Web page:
What you have to understand girls, is that Stuart is a Capricorn
12.09.2015 - 13.09.2015
Saying goodbye to Jane in Sydney meant saying hello to Rebecca in Brisbane. Rebecca and I worked together on Mackinac Island in Michigan three years ago, and she made the silly mistake of offering to meet me if I ever came to Australia.
Note: I take people up on those offers. You have been warned. As Annie in Bulgaria learned, there is no location too remote.
Rebecca and her family generously offered to let us stay with them in Redcliffe, outside of Brisbane. And since she has weekends off, she proposed a little roadtrip around the Sunshine Coast on Saturday and Sunday. So we set off bright and early on Saturday, starting with the Eumundi markets. It was raining pretty steadily but that didn't affect us much as we wandered under the tents and awnings.
In addition to the market staples like jewelry and art prints, there was also a whole section dedicated to psychic readings, tarot card readings, reiki, massage, etc. That was kind of cool. For some reason I can never convince Gina to get a reading though.
Afterwards we set off for Noosa, a famous beach area and national park. We had lunch in town and drove up and down in the car a few times before we finally found parking at one of the quieter beaches. It was still sprinkling off and on and the sky was flat and gray but the view was still amazing. The sand is fine and it slides out gently into the ocean, with some rocks just at the edges of the bays.
Then it was on to the Buderim Ginger Factory, which was a lesson in branding. Much like Coca Cola or Cadbury, the ginger people took what was an unremarkable factory and turned it into a huge tourist attraction. There are tours, cafes, a whole village shops, a little mini locomotive and a boat ride. If something was made from or resembled ginger in any way, you could buy it there. We didn't do the rides as they were expensive and geared towards children (same with the factory tour) but we did pick up some lovely ginger beer.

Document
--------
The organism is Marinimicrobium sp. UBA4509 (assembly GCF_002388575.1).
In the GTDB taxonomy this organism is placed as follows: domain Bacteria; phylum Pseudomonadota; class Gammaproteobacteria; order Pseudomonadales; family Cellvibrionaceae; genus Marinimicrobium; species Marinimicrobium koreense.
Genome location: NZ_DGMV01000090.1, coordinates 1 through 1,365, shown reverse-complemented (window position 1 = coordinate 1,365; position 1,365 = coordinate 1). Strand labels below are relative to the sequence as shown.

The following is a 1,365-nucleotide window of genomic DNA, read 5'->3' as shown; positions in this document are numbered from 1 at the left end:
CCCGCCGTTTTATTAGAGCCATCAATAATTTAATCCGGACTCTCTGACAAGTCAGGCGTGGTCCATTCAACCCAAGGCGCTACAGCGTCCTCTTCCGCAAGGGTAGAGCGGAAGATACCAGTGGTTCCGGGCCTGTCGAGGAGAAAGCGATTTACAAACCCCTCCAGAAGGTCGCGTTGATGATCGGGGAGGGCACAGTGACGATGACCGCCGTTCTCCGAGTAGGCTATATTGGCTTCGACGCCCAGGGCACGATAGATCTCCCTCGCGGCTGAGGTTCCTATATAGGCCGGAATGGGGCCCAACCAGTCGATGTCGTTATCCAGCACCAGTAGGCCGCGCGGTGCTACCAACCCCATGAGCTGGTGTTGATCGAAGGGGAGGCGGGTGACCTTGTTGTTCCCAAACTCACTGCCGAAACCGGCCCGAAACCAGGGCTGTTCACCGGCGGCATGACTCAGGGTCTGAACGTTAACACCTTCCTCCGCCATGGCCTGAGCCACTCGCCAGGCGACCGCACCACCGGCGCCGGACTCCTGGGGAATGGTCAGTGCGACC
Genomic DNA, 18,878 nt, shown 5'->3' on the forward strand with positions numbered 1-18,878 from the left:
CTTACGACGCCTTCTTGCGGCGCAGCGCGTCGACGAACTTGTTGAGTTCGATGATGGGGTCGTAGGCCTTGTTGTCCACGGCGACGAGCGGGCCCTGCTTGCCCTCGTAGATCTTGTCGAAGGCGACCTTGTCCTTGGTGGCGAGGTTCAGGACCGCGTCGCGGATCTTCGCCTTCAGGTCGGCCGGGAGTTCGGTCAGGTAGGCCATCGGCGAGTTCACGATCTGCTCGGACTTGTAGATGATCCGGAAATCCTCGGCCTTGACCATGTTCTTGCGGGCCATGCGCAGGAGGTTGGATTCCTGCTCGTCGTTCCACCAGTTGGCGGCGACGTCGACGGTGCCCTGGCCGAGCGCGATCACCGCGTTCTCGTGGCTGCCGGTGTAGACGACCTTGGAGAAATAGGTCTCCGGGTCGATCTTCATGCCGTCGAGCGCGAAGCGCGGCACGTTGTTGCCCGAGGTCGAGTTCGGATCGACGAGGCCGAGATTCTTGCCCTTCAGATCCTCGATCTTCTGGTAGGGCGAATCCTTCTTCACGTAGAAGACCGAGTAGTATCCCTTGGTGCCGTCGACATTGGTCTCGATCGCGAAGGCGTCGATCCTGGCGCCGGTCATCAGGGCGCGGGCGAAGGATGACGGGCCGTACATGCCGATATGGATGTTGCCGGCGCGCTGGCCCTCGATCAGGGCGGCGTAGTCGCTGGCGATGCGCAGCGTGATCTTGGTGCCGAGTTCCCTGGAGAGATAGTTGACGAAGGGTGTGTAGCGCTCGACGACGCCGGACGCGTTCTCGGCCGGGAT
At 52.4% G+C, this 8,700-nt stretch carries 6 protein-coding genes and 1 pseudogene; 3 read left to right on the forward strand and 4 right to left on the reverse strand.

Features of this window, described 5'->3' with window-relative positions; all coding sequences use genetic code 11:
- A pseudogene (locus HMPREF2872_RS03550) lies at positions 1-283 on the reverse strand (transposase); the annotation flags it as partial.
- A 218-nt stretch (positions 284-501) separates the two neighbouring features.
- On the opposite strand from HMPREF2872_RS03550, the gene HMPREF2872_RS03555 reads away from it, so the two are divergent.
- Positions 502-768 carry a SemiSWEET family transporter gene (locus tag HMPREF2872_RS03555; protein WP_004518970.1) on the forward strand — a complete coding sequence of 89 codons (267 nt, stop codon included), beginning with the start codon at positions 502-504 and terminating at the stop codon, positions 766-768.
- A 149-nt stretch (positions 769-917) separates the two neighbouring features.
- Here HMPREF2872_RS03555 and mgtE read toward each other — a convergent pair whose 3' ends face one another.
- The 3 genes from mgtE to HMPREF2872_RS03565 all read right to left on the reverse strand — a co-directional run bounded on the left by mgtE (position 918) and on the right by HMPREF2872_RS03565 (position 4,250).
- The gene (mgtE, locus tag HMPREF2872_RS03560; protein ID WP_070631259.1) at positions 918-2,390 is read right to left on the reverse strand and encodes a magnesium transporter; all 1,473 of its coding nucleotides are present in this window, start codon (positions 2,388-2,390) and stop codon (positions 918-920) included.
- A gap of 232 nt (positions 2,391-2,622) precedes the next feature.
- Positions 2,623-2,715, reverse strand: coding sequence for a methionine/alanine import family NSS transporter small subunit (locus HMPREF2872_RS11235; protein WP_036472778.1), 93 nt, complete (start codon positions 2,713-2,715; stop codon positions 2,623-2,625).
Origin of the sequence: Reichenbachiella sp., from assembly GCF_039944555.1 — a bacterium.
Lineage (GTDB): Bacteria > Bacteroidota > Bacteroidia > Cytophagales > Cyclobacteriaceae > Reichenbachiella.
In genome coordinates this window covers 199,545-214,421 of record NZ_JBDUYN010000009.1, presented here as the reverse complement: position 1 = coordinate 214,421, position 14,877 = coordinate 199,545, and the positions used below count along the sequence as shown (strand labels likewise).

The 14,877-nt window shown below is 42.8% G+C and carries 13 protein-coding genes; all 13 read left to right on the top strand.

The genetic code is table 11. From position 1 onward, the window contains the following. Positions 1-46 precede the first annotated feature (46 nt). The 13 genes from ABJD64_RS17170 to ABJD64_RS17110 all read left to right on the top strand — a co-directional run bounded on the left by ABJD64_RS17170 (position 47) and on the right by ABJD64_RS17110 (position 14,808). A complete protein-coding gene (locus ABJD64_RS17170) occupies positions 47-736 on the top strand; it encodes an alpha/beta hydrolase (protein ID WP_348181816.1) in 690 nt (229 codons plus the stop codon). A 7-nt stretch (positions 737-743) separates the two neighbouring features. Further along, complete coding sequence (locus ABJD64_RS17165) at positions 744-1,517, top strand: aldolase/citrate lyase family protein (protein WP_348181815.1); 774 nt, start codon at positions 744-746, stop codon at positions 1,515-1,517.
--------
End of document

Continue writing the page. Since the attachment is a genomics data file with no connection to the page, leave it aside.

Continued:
THEN THIS HAPPENED.
Isn't it marvelous? My friend Karen and I have a thing about having our picture taken next to huge things. We call it our World's Largest Collection. We took a few pictures out front before a man walked up and offered to take one of all three of us. When he finished we said thank you, and he commented that the pineapple was still open for a few more minutes? To which I said "You can go inside??" and took off. The giant pineapple was build by a growers association and the inside has dusty little dioramas educating the masses about pineapple farming and packaging. The little people were a bit creepy but the cool part about going inside was that we could come out of the top and stand by the stem.
Did you know if you plant the top of the pineapple it will grow into a new plant? Well maybe not in Michigan but somewhere warmer. See how educational this blog is? Lookitchoo learning and stuff.